South Africa: Proposed changes for how alcohol is taxed

The Beer Association of South Africa (BASA) has submitted proposals to the National Treasury and the South African Revenue Service (SARS) to change how beer and other alcoholic beverages are taxed in the country.

South Africa: Proposed changes for how alcohol is taxed
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The Beer Association of South Africa (BASA) has submitted proposals to the National Treasury and the South African Revenue Service (SARS) to change how beer and other alcoholic beverages are taxed in the country.

BASA’s recommendations come as the price of alcohol is hiked each year, with the latest changes from the 2022 budget hiking the price of 340ml can of beer by 11c more. The beer industry has long been pushing for a change in how taxes are calculated.

Specifically, BASA has proposed the following changes:

A) That beer and other alcoholic goods that have lower levels of alcohol by volume (ABV) are taxed proportionally lower than products with higher ABV;

B) That the excise duties period of 30/60 days on all goods under the Excisable Alcohol Products be applied uniformly.

BASA wants the changes because it says the beer industry is currently being taxed disproportionately to other alcohol types, especially given the actual alcohol content.

It noted that wine in South Africa has a significant advantage in terms of excise duties as it remains at R4.96 irrespective of its alcohol content, whereas beer is taxed at a rate based on ABV of R121.41 per litre of absolute alcohol.

“This disadvantage becomes apparent in beer products above 4.5% ABV, with the highest prejudice experienced by the craft beer sector, where beer ABV is generally around 7%. At this point, beer is taxed R3.54 more than wine with the same ABV,” said BASA.

Regarding the second proposal, while excise duties are currently intended to be a consumption tax, wine is also at a distinct advantage in light of excise duties.

“Beer is only due within an average 4.5 months prior to consumption, whereas the duties for wine are due within an average 36 months to actual consumption since wine is able to be consumed and often best consumed after considerable ageing. The same advantage is also enjoyed by most spirit products.”

BASA said that these proposals aim to promote consistency within the current excise regime governing the alcohol industry while also differentiating between products. It added that they also aimed at ensuring the sustainable and inclusive growth of the industry, which plays a vital role when it comes to job creation and economic growth in South Africa.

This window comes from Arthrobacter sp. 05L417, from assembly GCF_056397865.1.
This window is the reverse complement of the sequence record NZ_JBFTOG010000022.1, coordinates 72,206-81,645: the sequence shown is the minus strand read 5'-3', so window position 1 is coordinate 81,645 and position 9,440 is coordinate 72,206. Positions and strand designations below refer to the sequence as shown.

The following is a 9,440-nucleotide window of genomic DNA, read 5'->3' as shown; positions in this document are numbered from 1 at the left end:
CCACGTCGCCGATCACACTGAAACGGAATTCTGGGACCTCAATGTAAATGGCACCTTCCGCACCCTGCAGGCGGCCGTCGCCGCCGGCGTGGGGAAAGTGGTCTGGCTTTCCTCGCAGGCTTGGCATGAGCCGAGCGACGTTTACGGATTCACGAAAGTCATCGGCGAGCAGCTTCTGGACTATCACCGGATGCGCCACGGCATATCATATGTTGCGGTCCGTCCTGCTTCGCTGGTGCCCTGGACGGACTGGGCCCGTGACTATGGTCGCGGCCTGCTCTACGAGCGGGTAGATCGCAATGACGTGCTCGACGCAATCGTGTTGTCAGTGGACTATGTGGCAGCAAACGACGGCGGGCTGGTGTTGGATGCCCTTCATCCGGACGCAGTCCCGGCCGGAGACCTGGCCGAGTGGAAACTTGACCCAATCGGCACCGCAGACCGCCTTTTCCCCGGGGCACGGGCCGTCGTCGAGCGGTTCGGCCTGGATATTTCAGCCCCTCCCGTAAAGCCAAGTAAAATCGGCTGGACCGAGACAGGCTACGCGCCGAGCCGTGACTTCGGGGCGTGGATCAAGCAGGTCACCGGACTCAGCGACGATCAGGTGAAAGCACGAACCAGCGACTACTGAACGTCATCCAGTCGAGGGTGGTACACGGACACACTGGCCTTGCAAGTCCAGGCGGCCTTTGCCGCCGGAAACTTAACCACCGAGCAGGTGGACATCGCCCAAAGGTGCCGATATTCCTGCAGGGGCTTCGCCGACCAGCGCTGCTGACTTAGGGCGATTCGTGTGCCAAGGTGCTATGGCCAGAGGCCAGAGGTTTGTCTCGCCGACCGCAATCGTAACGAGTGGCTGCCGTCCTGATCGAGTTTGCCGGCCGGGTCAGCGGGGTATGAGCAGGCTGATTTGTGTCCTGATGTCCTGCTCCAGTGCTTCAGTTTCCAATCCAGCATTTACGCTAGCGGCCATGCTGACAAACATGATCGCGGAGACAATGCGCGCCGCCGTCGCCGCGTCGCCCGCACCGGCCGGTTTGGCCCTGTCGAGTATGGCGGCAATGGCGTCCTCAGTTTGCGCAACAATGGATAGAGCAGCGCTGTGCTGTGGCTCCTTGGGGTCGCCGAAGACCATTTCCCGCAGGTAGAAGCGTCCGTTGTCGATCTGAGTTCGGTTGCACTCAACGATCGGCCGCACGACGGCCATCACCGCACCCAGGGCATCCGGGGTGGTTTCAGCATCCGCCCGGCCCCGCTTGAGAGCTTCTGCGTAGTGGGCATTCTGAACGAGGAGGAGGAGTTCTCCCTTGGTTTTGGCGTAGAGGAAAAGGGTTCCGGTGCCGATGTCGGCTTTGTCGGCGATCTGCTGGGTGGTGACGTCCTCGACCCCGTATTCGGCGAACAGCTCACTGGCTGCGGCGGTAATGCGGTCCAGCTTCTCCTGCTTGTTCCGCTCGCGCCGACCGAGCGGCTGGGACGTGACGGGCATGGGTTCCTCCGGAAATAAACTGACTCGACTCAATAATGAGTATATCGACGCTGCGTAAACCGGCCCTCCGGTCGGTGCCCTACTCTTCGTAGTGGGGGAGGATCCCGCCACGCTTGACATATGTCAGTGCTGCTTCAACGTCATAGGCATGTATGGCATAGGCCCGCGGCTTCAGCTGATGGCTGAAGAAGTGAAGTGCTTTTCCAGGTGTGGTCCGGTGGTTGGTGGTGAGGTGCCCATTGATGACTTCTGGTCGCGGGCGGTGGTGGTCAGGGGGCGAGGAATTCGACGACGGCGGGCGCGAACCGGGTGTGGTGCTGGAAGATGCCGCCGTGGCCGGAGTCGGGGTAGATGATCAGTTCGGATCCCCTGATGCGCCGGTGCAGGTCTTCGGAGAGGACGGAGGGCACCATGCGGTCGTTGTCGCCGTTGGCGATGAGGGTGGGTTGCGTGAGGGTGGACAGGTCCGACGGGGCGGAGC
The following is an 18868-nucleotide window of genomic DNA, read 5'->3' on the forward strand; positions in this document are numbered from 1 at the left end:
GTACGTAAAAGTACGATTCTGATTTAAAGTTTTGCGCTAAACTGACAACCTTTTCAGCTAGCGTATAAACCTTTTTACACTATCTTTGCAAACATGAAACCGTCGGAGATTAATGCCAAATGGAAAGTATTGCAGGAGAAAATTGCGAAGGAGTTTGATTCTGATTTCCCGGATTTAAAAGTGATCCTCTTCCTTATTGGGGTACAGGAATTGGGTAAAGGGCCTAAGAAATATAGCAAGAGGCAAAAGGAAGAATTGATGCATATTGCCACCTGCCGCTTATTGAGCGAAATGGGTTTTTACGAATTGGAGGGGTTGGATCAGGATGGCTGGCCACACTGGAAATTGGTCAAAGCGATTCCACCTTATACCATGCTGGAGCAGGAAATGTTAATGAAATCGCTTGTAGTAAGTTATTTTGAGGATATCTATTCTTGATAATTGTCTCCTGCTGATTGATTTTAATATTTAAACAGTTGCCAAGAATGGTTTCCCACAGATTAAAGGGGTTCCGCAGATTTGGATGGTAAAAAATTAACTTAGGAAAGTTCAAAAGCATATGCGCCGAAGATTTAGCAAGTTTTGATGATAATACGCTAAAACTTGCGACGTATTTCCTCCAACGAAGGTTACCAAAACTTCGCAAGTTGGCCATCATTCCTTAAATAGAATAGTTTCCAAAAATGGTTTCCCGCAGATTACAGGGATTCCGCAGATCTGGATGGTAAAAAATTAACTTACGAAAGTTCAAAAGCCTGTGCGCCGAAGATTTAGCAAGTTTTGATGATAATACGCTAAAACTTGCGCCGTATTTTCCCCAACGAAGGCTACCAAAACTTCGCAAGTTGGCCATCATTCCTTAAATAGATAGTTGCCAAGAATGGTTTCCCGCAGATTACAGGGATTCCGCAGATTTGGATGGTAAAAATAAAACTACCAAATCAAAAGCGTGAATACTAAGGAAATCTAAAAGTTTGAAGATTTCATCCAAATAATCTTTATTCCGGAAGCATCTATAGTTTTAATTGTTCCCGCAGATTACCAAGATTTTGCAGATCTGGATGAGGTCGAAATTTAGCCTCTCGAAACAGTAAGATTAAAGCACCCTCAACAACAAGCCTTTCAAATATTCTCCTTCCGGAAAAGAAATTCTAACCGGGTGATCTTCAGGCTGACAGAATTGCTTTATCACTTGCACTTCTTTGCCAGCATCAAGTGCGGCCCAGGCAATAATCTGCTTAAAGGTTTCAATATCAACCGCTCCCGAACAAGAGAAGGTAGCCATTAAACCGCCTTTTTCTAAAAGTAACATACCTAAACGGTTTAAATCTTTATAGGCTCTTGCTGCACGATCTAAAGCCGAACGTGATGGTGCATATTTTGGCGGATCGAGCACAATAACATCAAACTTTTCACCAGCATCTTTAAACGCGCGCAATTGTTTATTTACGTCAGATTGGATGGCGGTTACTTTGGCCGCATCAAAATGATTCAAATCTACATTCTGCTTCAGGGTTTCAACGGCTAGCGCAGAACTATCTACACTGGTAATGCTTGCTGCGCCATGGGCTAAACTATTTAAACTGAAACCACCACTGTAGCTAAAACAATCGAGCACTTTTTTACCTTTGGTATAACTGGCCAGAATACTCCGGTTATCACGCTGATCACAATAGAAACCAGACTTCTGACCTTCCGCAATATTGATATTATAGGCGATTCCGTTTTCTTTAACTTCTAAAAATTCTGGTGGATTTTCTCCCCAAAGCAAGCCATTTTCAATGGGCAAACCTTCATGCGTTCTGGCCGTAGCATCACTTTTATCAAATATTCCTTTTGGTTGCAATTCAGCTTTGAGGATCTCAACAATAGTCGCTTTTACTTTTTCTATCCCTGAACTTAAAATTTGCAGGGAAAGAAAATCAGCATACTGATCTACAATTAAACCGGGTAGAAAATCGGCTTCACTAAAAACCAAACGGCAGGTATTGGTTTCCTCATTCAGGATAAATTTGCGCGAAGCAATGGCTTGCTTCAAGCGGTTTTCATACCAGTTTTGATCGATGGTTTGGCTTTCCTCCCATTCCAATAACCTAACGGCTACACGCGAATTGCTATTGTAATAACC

If implemented, the lower taxation of lower ABV products will also contribute to a reduction of alcohol harm in communities, said the association.

As part of its engagements over the coming months, BASA will write to the Minister of Finance Enoch Godongwana to request a meeting to discuss these proposals and the importance of creating a more uniform tax system for alcohol products in the country.

Significance

The beer industry in South Africa sustains 249,000 jobs, or 1 in every 66 jobs nationwide. The sector contributed R71 billion in gross value added (‘GVA’) to South Africa’s Gross Domestic Product (‘GDP’) in 2020

According to BASA, R1 for every R79 of the country’s GDP is attributable to beer-related economic activity – meaning that the beer industry makes up roughly 1.3% of the country’s GDP.

The submission to SARS and the Treasury was made in collaboration with:

The Craft Breweries Association of South Africa;

Heineken, and;

South African Breweries (SAB).

Beer has the lowest alcohol level at 5% ABV when compared to other products, said BASA. The industry also has demonstrated meaningful intent to further reduce the content in its products through more options.

‘Despite its reduced ABV content compared to other products and the major economic impact of the sector’s value chain, beer has suffered serious bias with regard to excise duties, while other products, in particular wine, have been advantaged.’